I’m delighted to report the rally for Yogi Bear was just wonderful. Headlined “49 Years of Injustice: Release Hugo Pinell,” decrying Yogi’s 49 years in prison, 43 years in solitary confinement and 23 years in the infamous Pelican Bay SHU (Security Housing Unit), the rally was held Sunday, June 9, 4 p.m., at Freedom Archives, 518 Valencia, San Francisco.

July 8, 2013: United KAGE Brothers’ demands

June 4, 2013

We, the United KAGE (Kings Against Genocidal Environments) Brothers, welcome you to our communion. We aim to unite and unionize the movement from within the belly of the beast to without. We wish to unite all people, regardless of color, race, creed, gender or sexuality. We all have much in common when dealing with prejudices and classism.

Chowchilla Freedom Rally young Black women 012613 by Bill Hackwell, web

Chowchilla Freedom Rally: It just ain’t right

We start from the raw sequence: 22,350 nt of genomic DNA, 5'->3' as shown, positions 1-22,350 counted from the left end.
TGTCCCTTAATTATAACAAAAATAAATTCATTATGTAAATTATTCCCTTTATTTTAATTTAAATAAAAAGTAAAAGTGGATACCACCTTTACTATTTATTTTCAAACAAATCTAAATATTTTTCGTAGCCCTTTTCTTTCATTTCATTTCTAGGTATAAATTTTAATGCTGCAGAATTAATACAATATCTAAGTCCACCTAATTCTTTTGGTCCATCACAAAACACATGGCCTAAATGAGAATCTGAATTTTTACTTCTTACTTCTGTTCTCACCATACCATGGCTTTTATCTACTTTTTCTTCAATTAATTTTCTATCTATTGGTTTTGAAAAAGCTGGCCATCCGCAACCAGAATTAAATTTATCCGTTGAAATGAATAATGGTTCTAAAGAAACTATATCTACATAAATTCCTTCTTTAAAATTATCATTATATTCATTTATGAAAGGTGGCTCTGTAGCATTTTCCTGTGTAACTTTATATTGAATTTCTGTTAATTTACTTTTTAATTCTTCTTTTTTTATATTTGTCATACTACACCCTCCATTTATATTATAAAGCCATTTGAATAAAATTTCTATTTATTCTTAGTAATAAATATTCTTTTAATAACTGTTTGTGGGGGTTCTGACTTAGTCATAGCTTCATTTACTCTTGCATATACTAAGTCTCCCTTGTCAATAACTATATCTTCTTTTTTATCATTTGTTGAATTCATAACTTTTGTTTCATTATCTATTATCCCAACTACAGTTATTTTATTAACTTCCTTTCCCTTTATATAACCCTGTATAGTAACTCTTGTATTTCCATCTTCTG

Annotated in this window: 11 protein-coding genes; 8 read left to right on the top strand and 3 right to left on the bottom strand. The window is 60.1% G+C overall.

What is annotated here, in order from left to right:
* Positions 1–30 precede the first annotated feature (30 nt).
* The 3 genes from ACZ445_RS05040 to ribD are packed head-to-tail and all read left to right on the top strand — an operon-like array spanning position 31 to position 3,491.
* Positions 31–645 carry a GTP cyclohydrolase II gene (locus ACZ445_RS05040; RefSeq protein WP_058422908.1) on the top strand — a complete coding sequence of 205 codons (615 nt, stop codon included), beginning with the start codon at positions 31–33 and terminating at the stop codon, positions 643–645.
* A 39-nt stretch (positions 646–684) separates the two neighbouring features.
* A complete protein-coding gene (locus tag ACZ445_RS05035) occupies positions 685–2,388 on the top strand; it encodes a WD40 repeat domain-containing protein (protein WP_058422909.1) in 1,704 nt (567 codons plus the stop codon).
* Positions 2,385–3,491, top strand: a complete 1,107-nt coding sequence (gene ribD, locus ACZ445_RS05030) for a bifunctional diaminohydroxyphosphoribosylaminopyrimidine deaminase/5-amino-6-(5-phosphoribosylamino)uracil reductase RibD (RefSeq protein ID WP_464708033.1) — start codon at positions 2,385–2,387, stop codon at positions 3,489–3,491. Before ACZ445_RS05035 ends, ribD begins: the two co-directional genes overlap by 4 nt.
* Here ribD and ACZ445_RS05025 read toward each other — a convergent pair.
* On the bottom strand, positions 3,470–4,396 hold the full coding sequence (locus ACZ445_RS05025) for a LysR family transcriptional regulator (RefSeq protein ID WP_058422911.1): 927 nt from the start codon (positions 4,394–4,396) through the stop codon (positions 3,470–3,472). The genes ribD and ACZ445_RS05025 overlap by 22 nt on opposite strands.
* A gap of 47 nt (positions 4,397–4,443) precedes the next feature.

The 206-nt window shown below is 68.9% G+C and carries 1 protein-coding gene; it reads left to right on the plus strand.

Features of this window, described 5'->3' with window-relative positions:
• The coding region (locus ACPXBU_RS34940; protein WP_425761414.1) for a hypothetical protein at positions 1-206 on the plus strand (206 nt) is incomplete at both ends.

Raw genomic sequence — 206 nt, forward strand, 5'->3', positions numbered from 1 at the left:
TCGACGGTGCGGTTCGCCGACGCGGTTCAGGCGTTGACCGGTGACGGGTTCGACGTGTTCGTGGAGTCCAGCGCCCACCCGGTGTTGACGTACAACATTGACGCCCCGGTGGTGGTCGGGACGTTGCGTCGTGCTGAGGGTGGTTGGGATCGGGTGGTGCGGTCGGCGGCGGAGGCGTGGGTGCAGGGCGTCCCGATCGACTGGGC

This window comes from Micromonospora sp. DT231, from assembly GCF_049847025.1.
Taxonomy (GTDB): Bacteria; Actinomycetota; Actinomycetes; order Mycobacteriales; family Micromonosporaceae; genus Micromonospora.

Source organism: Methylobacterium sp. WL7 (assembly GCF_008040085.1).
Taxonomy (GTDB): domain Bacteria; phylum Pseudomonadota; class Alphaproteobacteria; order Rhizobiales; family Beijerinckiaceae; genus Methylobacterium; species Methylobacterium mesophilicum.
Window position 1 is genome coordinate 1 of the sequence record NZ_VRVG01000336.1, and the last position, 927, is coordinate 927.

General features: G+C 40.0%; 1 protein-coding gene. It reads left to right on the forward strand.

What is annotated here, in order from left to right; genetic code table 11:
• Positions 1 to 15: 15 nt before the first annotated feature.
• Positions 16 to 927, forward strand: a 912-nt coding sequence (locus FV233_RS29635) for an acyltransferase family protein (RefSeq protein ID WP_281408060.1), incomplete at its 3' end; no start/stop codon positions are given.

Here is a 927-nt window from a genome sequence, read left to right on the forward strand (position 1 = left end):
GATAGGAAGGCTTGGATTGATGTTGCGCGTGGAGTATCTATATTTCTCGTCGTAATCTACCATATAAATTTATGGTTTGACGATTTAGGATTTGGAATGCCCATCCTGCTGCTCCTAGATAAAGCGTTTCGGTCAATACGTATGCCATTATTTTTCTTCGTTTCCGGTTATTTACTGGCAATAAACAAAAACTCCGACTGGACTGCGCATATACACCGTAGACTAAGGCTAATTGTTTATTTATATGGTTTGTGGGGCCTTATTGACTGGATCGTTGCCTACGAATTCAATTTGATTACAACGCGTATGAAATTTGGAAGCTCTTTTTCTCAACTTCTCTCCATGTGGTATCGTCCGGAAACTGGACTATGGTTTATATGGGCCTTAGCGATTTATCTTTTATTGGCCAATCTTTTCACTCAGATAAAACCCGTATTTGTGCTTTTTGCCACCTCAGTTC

February 1, 2013

Young women at the Chowchilla Freedom Rally Jan. 26 spoke out passionately for their sisters in a prison packed to nearly double its capacity, demanding that the 4,500 prisoners eligible for release be freed. At least 400 people came from all over California to show their support for the women locked up in the Central California Women’s Facility, currently the state’s only women’s prison.

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Filed Under: Prison Stories
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Terry Collins and Willie Ratcliff, the OGs of KPOO and the Bay View, discuss life and Black Media Appreciation Night

November 25, 2012

Terry Collins, co-founder of KPOO 89.5FM, and Willie Ratcliff, publisher of the San Francisco Bay View, blessed the airwaves last Tuesday afternoon with a warm and revealing discussion of life and resistance and the upcoming Black Media Appreciation Night, honoring the champions of independent Black media. Black Media Appreciation Night is this Monday, Nov. 26, 8 p.m., at Yoshi’s, 510 Embarcadero West, Jack London Square, Oakland. For tickets and more information, go to http://www.yoshis.com/oakland/jazzclub/artist/show/3104.

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Filed Under: SF Bay Area
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The Rastafarians of San Quentin

November 3, 2012